'Disco Pigs' review or 'Did you say this pig was wild?'

Disco Pigs, Enda Walsh
18th July 2017
Written for Time Out

In 1997, ‘Disco Pigs’ – a swirling storm of a play about two angry and lonely teenagers in Cork – cemented playwright Enda Walsh’s status as a Very Big Deal. Here was a poet-playwright with hints of Beckett’s searching lyricism but a wild energy of his own. Director John Haidar has staged a surprisingly compassionate twentieth anniversary revival, but it’s a little bit too clean and controlled.

'Disco Pigs' is a two hander, and a hugely demanding one at that. The acting needs to be precise – or the flurry of words written in local dialect and idiosyncratic syntax will be lost. But there also needs to be a crazy mania burning beneath those speeches, as teenagers Runt (Evanna Lynch) and Pig (Colin Campbell) whirl around Cork looking for drink, discos, more drink – meaning – music, sex and shitloads of trouble.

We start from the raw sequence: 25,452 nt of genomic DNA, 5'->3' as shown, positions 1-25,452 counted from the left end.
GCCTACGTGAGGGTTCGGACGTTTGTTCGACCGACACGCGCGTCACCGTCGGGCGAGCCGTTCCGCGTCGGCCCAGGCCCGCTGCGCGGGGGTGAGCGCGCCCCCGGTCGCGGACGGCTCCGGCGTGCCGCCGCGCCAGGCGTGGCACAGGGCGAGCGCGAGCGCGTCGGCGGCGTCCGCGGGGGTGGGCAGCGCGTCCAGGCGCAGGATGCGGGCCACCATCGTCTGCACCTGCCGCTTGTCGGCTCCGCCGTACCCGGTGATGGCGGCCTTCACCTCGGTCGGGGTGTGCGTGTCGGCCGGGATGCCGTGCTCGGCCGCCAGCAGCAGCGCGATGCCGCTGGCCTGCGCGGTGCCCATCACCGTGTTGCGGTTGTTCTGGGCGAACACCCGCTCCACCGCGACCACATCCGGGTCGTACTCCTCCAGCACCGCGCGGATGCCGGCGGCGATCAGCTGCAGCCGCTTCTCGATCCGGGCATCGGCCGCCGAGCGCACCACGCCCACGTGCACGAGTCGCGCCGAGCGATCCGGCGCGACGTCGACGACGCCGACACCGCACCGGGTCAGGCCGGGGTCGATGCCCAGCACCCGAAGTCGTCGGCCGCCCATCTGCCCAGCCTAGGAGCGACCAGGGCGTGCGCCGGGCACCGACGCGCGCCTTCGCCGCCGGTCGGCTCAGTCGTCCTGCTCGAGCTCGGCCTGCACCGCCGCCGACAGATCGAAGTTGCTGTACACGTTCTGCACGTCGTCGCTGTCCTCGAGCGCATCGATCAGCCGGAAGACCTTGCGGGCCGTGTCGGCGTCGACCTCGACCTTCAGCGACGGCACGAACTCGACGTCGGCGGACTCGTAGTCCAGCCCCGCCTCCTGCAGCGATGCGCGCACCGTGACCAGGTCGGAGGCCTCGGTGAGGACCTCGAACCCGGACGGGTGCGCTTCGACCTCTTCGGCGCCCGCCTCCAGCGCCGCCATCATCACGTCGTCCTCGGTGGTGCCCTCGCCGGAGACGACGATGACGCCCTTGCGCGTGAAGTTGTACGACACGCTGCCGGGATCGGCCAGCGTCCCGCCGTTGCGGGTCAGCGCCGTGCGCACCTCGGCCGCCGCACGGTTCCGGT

Campbell has the air of a five year old trapped in a young man’s body: there’s an aching innocence about him that burns stronger the uglier things get. Lynch, who played the ethereal Luna Lovegood in Harry Potter, has a skittish charm but her diction isn’t up to the task. Neither Campbell nor Lynch feel wired or dangerous enough and the violent explosions, which burst through this play, lack a little heat.

John Haidar carves out some nice moments with the canny use of lights, movement and music against Richard Kent’s charcoal black set – although he might’ve trusted in the language a little more and just let go. It’s the fleeting moments of hope that really sting, as Pig loses himself in the ‘deep deep deep’ music and Runt stares out at the oceans and yearns for the tide to ‘take me out of me’.


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